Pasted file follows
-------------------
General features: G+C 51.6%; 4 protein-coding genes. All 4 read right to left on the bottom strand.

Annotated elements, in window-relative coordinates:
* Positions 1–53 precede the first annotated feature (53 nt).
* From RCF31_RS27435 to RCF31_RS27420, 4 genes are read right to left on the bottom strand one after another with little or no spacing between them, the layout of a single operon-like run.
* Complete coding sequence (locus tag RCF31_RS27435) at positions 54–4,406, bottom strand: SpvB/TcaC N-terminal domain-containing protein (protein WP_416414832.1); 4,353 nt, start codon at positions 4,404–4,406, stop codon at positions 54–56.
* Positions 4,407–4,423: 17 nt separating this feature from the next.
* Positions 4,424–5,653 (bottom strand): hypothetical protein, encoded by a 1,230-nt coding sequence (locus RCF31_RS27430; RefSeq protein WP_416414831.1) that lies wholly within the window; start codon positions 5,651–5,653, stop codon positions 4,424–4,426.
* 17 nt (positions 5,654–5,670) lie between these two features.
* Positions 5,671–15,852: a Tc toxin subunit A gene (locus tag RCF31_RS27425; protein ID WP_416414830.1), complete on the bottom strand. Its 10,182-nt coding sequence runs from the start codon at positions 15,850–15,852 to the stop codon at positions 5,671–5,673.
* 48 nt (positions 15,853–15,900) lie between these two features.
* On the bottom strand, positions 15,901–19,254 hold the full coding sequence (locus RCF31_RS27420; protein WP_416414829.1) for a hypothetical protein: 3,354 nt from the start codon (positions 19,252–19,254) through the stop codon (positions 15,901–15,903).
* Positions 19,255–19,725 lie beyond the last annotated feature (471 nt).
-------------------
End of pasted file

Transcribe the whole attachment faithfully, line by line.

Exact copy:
General features: G+C 51.6%; 4 protein-coding genes. All 4 read right to left on the bottom strand.

Annotated elements, in window-relative coordinates:
* Positions 1–53 precede the first annotated feature (53 nt).
* From RCF31_RS27435 to RCF31_RS27420, 4 genes are read right to left on the bottom strand one after another with little or no spacing between them, the layout of a single operon-like run.
* Complete coding sequence (locus tag RCF31_RS27435) at positions 54–4,406, bottom strand: SpvB/TcaC N-terminal domain-containing protein (protein WP_416414832.1); 4,353 nt, start codon at positions 4,404–4,406, stop codon at positions 54–56.
* Positions 4,407–4,423: 17 nt separating this feature from the next.
* Positions 4,424–5,653 (bottom strand): hypothetical protein, encoded by a 1,230-nt coding sequence (locus RCF31_RS27430; RefSeq protein WP_416414831.1) that lies wholly within the window; start codon positions 5,651–5,653, stop codon positions 4,424–4,426.
* 17 nt (positions 5,654–5,670) lie between these two features.
* Positions 5,671–15,852: a Tc toxin subunit A gene (locus tag RCF31_RS27425; protein ID WP_416414830.1), complete on the bottom strand. Its 10,182-nt coding sequence runs from the start codon at positions 15,850–15,852 to the stop codon at positions 5,671–5,673.
* 48 nt (positions 15,853–15,900) lie between these two features.
* On the bottom strand, positions 15,901–19,254 hold the full coding sequence (locus RCF31_RS27420; protein WP_416414829.1) for a hypothetical protein: 3,354 nt from the start codon (positions 19,252–19,254) through the stop codon (positions 15,901–15,903).
* Positions 19,255–19,725 lie beyond the last annotated feature (471 nt).